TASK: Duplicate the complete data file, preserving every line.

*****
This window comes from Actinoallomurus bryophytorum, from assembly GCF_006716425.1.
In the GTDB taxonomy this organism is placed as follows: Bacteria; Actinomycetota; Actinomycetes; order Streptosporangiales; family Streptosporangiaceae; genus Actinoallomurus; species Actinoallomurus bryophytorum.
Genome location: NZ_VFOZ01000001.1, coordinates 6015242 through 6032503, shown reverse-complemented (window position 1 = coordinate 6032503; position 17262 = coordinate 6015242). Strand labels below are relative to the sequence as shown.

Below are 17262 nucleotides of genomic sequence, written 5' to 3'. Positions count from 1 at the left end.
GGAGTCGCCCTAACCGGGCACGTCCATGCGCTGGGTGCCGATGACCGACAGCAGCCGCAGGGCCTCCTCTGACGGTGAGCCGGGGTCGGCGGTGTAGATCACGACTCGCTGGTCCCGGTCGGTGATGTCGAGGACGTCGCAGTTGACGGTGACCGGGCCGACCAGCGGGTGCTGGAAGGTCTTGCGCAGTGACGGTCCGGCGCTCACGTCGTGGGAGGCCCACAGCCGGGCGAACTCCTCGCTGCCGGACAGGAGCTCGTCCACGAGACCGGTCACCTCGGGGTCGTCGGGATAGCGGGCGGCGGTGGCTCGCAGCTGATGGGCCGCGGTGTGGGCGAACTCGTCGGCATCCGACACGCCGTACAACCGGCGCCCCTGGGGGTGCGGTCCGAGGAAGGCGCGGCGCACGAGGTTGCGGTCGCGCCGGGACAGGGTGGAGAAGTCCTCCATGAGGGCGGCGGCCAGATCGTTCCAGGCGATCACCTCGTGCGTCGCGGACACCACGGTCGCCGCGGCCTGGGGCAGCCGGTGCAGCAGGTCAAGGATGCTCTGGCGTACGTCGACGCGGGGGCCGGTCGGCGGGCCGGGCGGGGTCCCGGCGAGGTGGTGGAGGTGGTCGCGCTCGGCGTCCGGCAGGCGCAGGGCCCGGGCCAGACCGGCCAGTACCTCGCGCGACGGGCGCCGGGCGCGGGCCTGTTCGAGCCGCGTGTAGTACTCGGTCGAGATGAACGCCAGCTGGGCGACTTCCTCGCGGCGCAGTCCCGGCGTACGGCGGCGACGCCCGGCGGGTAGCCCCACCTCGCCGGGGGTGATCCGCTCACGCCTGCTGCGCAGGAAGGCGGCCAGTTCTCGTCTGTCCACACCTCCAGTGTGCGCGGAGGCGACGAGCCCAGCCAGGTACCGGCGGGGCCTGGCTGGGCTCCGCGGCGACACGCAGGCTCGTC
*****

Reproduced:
This window comes from Actinoallomurus bryophytorum, from assembly GCF_006716425.1.
In the GTDB taxonomy this organism is placed as follows: Bacteria; Actinomycetota; Actinomycetes; order Streptosporangiales; family Streptosporangiaceae; genus Actinoallomurus; species Actinoallomurus bryophytorum.
Genome location: NZ_VFOZ01000001.1, coordinates 6015242 through 6032503, shown reverse-complemented (window position 1 = coordinate 6032503; position 17262 = coordinate 6015242). Strand labels below are relative to the sequence as shown.

Below are 17262 nucleotides of genomic sequence, written 5' to 3'. Positions count from 1 at the left end.
GGAGTCGCCCTAACCGGGCACGTCCATGCGCTGGGTGCCGATGACCGACAGCAGCCGCAGGGCCTCCTCTGACGGTGAGCCGGGGTCGGCGGTGTAGATCACGACTCGCTGGTCCCGGTCGGTGATGTCGAGGACGTCGCAGTTGACGGTGACCGGGCCGACCAGCGGGTGCTGGAAGGTCTTGCGCAGTGACGGTCCGGCGCTCACGTCGTGGGAGGCCCACAGCCGGGCGAACTCCTCGCTGCCGGACAGGAGCTCGTCCACGAGACCGGTCACCTCGGGGTCGTCGGGATAGCGGGCGGCGGTGGCTCGCAGCTGATGGGCCGCGGTGTGGGCGAACTCGTCGGCATCCGACACGCCGTACAACCGGCGCCCCTGGGGGTGCGGTCCGAGGAAGGCGCGGCGCACGAGGTTGCGGTCGCGCCGGGACAGGGTGGAGAAGTCCTCCATGAGGGCGGCGGCCAGATCGTTCCAGGCGATCACCTCGTGCGTCGCGGACACCACGGTCGCCGCGGCCTGGGGCAGCCGGTGCAGCAGGTCAAGGATGCTCTGGCGTACGTCGACGCGGGGGCCGGTCGGCGGGCCGGGCGGGGTCCCGGCGAGGTGGTGGAGGTGGTCGCGCTCGGCGTCCGGCAGGCGCAGGGCCCGGGCCAGACCGGCCAGTACCTCGCGCGACGGGCGCCGGGCGCGGGCCTGTTCGAGCCGCGTGTAGTACTCGGTCGAGATGAACGCCAGCTGGGCGACTTCCTCGCGGCGCAGTCCCGGCGTACGGCGGCGACGCCCGGCGGGTAGCCCCACCTCGCCGGGGGTGATCCGCTCACGCCTGCTGCGCAGGAAGGCGGCCAGTTCTCGTCTGTCCACACCTCCAGTGTGCGCGGAGGCGACGAGCCCAGCCAGGTACCGGCGGGGCCTGGCTGGGCTCCGCGGCGACACGCAGGCTCGTC